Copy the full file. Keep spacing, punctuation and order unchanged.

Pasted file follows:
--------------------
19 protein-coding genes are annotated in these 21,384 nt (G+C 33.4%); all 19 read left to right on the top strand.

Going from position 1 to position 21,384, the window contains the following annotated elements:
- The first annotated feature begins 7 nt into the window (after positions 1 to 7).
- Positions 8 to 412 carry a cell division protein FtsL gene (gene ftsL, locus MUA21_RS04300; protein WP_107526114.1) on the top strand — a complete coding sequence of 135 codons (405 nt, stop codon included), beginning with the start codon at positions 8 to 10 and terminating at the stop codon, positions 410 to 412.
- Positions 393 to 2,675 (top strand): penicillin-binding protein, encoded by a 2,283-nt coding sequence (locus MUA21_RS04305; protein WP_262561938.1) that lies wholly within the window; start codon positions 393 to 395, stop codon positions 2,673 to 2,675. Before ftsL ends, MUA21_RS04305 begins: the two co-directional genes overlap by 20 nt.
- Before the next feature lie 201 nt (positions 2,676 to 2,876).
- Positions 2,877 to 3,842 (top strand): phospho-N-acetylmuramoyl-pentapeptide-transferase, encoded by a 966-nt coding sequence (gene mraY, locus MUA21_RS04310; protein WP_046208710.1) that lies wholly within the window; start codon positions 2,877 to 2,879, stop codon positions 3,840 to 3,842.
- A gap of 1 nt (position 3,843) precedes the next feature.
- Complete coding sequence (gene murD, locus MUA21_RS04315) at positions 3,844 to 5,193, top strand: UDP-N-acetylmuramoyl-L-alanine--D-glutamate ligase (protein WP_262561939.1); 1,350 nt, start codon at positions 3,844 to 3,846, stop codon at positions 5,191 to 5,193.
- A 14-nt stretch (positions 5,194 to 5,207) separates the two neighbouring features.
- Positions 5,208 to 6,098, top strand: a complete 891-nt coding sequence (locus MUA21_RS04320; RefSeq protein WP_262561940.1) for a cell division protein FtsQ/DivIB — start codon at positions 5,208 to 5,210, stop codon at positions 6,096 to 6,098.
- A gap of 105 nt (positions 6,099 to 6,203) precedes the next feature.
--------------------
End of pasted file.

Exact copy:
19 protein-coding genes are annotated in these 21,384 nt (G+C 33.4%); all 19 read left to right on the top strand.

Going from position 1 to position 21,384, the window contains the following annotated elements:
- The first annotated feature begins 7 nt into the window (after positions 1 to 7).
- Positions 8 to 412 carry a cell division protein FtsL gene (gene ftsL, locus MUA21_RS04300; protein WP_107526114.1) on the top strand — a complete coding sequence of 135 codons (405 nt, stop codon included), beginning with the start codon at positions 8 to 10 and terminating at the stop codon, positions 410 to 412.
- Positions 393 to 2,675 (top strand): penicillin-binding protein, encoded by a 2,283-nt coding sequence (locus MUA21_RS04305; protein WP_262561938.1) that lies wholly within the window; start codon positions 393 to 395, stop codon positions 2,673 to 2,675. Before ftsL ends, MUA21_RS04305 begins: the two co-directional genes overlap by 20 nt.
- Before the next feature lie 201 nt (positions 2,676 to 2,876).
- Positions 2,877 to 3,842 (top strand): phospho-N-acetylmuramoyl-pentapeptide-transferase, encoded by a 966-nt coding sequence (gene mraY, locus MUA21_RS04310; protein WP_046208710.1) that lies wholly within the window; start codon positions 2,877 to 2,879, stop codon positions 3,840 to 3,842.
- A gap of 1 nt (position 3,843) precedes the next feature.
- Complete coding sequence (gene murD, locus MUA21_RS04315) at positions 3,844 to 5,193, top strand: UDP-N-acetylmuramoyl-L-alanine--D-glutamate ligase (protein WP_262561939.1); 1,350 nt, start codon at positions 3,844 to 3,846, stop codon at positions 5,191 to 5,193.
- A 14-nt stretch (positions 5,194 to 5,207) separates the two neighbouring features.
- Positions 5,208 to 6,098, top strand: a complete 891-nt coding sequence (locus MUA21_RS04320; RefSeq protein WP_262561940.1) for a cell division protein FtsQ/DivIB — start codon at positions 5,208 to 5,210, stop codon at positions 6,096 to 6,098.
- A gap of 105 nt (positions 6,099 to 6,203) precedes the next feature.